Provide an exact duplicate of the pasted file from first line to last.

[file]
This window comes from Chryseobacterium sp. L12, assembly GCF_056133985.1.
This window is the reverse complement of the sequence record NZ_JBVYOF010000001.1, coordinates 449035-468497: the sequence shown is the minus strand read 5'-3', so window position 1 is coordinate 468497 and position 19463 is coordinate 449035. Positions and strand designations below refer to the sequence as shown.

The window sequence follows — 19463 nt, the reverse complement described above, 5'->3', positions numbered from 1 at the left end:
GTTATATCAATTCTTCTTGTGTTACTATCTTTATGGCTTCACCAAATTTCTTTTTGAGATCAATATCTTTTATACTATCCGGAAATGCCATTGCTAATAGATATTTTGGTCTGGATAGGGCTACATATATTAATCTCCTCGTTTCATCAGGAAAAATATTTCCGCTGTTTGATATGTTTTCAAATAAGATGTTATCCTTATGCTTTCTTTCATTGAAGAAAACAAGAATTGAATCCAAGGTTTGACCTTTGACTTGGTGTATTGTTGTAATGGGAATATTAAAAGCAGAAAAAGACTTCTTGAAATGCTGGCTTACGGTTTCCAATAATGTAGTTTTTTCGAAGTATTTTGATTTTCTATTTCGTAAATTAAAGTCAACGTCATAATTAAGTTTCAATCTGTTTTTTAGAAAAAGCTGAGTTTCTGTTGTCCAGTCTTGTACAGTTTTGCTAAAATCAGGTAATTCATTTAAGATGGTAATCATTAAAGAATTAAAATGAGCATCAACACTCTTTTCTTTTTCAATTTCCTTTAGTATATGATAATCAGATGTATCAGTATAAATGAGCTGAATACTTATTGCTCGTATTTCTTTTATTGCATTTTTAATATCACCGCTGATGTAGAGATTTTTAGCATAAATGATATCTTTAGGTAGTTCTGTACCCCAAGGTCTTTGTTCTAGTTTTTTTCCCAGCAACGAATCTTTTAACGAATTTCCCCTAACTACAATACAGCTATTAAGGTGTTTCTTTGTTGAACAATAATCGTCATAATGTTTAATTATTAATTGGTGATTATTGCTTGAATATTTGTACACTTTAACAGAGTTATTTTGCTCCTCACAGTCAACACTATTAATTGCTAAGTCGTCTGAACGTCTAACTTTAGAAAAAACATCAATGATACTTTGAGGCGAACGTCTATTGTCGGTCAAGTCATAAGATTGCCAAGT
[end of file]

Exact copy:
This window comes from Chryseobacterium sp. L12, assembly GCF_056133985.1.
This window is the reverse complement of the sequence record NZ_JBVYOF010000001.1, coordinates 449035-468497: the sequence shown is the minus strand read 5'-3', so window position 1 is coordinate 468497 and position 19463 is coordinate 449035. Positions and strand designations below refer to the sequence as shown.

The window sequence follows — 19463 nt, the reverse complement described above, 5'->3', positions numbered from 1 at the left end:
GTTATATCAATTCTTCTTGTGTTACTATCTTTATGGCTTCACCAAATTTCTTTTTGAGATCAATATCTTTTATACTATCCGGAAATGCCATTGCTAATAGATATTTTGGTCTGGATAGGGCTACATATATTAATCTCCTCGTTTCATCAGGAAAAATATTTCCGCTGTTTGATATGTTTTCAAATAAGATGTTATCCTTATGCTTTCTTTCATTGAAGAAAACAAGAATTGAATCCAAGGTTTGACCTTTGACTTGGTGTATTGTTGTAATGGGAATATTAAAAGCAGAAAAAGACTTCTTGAAATGCTGGCTTACGGTTTCCAATAATGTAGTTTTTTCGAAGTATTTTGATTTTCTATTTCGTAAATTAAAGTCAACGTCATAATTAAGTTTCAATCTGTTTTTTAGAAAAAGCTGAGTTTCTGTTGTCCAGTCTTGTACAGTTTTGCTAAAATCAGGTAATTCATTTAAGATGGTAATCATTAAAGAATTAAAATGAGCATCAACACTCTTTTCTTTTTCAATTTCCTTTAGTATATGATAATCAGATGTATCAGTATAAATGAGCTGAATACTTATTGCTCGTATTTCTTTTATTGCATTTTTAATATCACCGCTGATGTAGAGATTTTTAGCATAAATGATATCTTTAGGTAGTTCTGTACCCCAAGGTCTTTGTTCTAGTTTTTTTCCCAGCAACGAATCTTTTAACGAATTTCCCCTAACTACAATACAGCTATTAAGGTGTTTCTTTGTTGAACAATAATCGTCATAATGTTTAATTATTAATTGGTGATTATTGCTTGAATATTTGTACACTTTAACAGAGTTATTTTGCTCCTCACAGTCAACACTATTAATTGCTAAGTCGTCTGAACGTCTAACTTTAGAAAAAACATCAATGATACTTTGAGGCGAACGTCTATTGTCGGTCAAGTCATAAGATTGCCAAGT